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Recent Examples on the Web His own history as a teacher was soon launched at the University of Colorado in Boulder, where visiting artist Clyfford Still, the venerable (and voluble) Abstract Expressionist, had a profound impact on his thinking about art. Los Angeles Times, "Roland Reiss dies at 91, leaving a 60-year legacy as L.A. artist and educator," 31 Dec. 2020 What concerns him is the thought that Haier intends to run the venerable appliances manufacturing business like Amazon, where there's a revolving door of workers. Grace Schneider, The Courier-Journal, "Louisville GE Appliance Park union workers reject contract for the second time," 30 Oct. 2020 Created by venerable wallpaper designer CW Stockwell in 1942 — the same year Howard Hughes purchased six of the Beverly Hills Hotel’s now 23 bungalows — its massive banana leaves have lined the hallways of the Beverly Hills Hotel since 1949. Hannah Walhout, Travel + Leisure, "This New Luggage Collaboration Channels the Old Hollywood Glam of Beverly Hills," 24 Dec. 2020 The lights have dimmed a bit and the numbers are down, but the beat is still going on at this venerable studio run by a mother and daughter team who have introduced legions of children to the grace and athleticism of dance. Carole Carlson, chicagotribune.com, "Despite pandemic, Gary dance studio doesn’t miss a beat : ‘It’s a hidden gem’," 24 Dec. 2020 Many more are live-streaming Christmas or panto shows online, including venerable venues like the National Theatre and Old Vic. Washington Post, "Britain’s holiday tradition of outrageous pantomime theater has a pandemic plot twist: Drive-in shows," 19 Dec. 2020 Nissan's engineers squeezed 10 more horses and 19 more pound-feet of torque out of Nissan's venerable 5.6-liter V-8, bringing the totals to 400 horsepower and 413 pound-feet. Rich Ceppos, Car and Driver, "2021 Nissan Armada Gets a Modern Makeover," 17 Dec. 2020 The upcoming Sundance Film Festival is already set to break ground by becoming the venerable institution’s first ever hybrid virtual edition. Los Angeles Times Staff, Los Angeles Times, "Here’s what’s screening at the Sundance Film Festival 2021," 15 Dec. 2020 When Jayson Seidman bought the venerable Columns Hotel on St. Charles Avenue in December 2019, his vision wasn’t to create something new. Beth D'addono, NOLA.com, "Chef Michael Stoltzfus revamps dining at Columns on St. Charles Avenue," 14 Dec. 2020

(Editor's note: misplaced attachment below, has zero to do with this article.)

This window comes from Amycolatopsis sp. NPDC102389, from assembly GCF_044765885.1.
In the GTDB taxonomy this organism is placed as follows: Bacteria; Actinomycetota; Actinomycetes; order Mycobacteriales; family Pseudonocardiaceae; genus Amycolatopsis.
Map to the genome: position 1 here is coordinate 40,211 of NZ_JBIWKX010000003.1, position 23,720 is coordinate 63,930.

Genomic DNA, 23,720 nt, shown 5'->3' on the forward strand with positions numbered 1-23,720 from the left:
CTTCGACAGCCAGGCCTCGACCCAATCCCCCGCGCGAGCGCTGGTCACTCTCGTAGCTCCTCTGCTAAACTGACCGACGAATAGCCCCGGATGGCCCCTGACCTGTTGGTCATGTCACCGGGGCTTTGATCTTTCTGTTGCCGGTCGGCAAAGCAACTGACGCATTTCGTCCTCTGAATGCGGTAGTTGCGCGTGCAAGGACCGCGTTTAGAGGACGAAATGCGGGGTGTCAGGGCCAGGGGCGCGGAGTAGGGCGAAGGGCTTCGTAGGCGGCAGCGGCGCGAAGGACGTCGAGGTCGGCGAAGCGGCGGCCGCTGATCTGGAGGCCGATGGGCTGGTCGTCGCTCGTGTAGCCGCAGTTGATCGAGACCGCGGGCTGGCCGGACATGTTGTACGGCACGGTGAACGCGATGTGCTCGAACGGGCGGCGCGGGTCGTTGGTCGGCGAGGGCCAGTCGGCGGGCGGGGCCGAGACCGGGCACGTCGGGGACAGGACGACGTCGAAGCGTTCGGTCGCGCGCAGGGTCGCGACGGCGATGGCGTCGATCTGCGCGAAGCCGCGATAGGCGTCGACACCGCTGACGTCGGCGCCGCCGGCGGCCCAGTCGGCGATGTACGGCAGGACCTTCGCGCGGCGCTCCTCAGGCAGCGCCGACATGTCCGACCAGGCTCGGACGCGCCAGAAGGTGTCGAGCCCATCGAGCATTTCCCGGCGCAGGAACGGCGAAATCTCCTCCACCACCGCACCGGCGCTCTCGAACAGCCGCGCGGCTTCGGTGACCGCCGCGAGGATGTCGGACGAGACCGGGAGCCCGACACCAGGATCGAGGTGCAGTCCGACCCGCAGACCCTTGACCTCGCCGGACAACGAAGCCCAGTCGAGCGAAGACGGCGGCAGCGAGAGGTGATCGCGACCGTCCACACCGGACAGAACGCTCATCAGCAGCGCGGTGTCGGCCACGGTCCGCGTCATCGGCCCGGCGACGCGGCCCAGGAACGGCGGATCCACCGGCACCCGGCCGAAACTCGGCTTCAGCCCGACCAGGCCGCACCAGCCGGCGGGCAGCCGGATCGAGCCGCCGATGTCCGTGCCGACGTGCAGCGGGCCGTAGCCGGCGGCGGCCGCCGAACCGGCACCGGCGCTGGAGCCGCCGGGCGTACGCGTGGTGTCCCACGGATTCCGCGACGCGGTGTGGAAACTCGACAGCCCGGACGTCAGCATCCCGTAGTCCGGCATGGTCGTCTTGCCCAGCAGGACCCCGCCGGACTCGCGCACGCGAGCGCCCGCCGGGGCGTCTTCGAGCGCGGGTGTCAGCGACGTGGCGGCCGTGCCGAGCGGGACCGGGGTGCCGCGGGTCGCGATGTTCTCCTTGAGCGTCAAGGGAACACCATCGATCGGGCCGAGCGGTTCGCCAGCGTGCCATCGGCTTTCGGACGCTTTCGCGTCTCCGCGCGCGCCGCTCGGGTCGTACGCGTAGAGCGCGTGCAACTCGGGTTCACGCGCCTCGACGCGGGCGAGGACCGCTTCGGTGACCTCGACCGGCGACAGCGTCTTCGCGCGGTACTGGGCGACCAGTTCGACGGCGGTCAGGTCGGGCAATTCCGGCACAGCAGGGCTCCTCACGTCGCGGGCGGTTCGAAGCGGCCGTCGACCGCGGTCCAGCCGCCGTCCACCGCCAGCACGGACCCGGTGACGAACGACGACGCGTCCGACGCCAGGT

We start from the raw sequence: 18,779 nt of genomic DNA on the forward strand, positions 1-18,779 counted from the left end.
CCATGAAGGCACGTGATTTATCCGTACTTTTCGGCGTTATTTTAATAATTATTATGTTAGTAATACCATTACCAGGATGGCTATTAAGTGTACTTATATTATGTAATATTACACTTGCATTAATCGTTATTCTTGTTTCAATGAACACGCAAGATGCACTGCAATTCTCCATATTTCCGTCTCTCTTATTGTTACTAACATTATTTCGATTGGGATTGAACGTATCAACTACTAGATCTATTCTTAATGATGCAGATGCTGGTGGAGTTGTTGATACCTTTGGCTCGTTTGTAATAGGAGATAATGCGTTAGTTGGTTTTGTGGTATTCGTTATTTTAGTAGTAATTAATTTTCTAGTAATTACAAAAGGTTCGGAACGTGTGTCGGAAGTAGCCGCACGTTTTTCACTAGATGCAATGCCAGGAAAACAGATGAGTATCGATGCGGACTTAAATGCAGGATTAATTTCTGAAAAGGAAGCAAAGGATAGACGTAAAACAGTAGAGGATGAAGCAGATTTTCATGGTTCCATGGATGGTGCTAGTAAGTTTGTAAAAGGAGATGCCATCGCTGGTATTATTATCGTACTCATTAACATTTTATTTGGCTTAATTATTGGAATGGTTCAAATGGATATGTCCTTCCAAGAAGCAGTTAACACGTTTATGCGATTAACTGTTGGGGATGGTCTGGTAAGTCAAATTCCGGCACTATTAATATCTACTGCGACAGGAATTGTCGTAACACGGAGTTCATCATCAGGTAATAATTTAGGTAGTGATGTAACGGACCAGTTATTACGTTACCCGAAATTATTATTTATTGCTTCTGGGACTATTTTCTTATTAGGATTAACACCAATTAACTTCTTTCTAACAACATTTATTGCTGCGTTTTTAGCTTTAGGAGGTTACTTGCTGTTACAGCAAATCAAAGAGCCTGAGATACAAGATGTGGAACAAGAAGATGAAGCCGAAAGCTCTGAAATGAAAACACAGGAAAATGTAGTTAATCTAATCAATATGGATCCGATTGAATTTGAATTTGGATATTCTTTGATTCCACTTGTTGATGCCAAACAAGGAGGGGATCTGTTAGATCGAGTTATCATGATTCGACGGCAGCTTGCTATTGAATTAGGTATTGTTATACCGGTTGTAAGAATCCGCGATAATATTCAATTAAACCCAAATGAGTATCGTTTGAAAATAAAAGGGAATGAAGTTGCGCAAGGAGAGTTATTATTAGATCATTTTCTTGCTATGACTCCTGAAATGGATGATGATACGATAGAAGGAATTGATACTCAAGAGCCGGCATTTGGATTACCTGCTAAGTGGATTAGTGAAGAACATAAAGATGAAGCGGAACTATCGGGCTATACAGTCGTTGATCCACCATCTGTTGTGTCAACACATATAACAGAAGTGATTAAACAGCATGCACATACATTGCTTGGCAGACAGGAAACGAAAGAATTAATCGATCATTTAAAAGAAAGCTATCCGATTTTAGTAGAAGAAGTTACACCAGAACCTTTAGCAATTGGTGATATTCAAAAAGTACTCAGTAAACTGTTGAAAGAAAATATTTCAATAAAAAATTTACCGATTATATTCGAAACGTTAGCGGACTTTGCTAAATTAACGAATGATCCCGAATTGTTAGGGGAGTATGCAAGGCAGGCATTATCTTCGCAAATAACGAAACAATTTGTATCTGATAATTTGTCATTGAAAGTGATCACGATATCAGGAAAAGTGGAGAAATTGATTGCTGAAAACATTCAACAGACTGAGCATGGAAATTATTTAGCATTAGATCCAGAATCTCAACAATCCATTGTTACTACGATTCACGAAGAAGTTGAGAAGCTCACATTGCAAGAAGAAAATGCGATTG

These example sentences are selected automatically from various online news sources to reflect current usage of the word 'venerable.' Views expressed in the examples do not represent the opinion of Merriam-Webster or its editors. Send us feedback.

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First Known Use of venerable

15th century, in the meaning defined at sense 2

History and Etymology for venerable

Middle English, borrowed from Anglo-French & Latin; Anglo-French, borrowed from Latin venerābilis "entitled to respect," from venerārī "to solicit the good will of (a deity), hold in awe, venerate" + -bilis "capable of (acting or being acted upon)" — more at -able

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Learn More about venerable

Time Traveler for venerable

Time Traveler

The first known use of venerable was in the 15th century

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Statistics for venerable

Last Updated

14 Jan 2021

Cite this Entry

“Venerable.” Merriam-Webster.com Dictionary, Merriam-Webster, https://www.merriam-webster.com/dictionary/venerable. Accessed 19 Jan. 2021.

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More Definitions for venerable

venerable

adjective
How to pronounce venerable (audio)

English Language Learners Definition of venerable

formal : old and respected : valued and respected because of old age, long use, etc.

venerable

adjective
ven·​er·​a·​ble | \ ˈve-nə-rə-bəl How to pronounce venerable (audio) \

Kids Definition of venerable

1 : deserving to be venerated
Hint: Venerable is often used as a religious title.
2 : deserving honor or respect

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Comments on venerable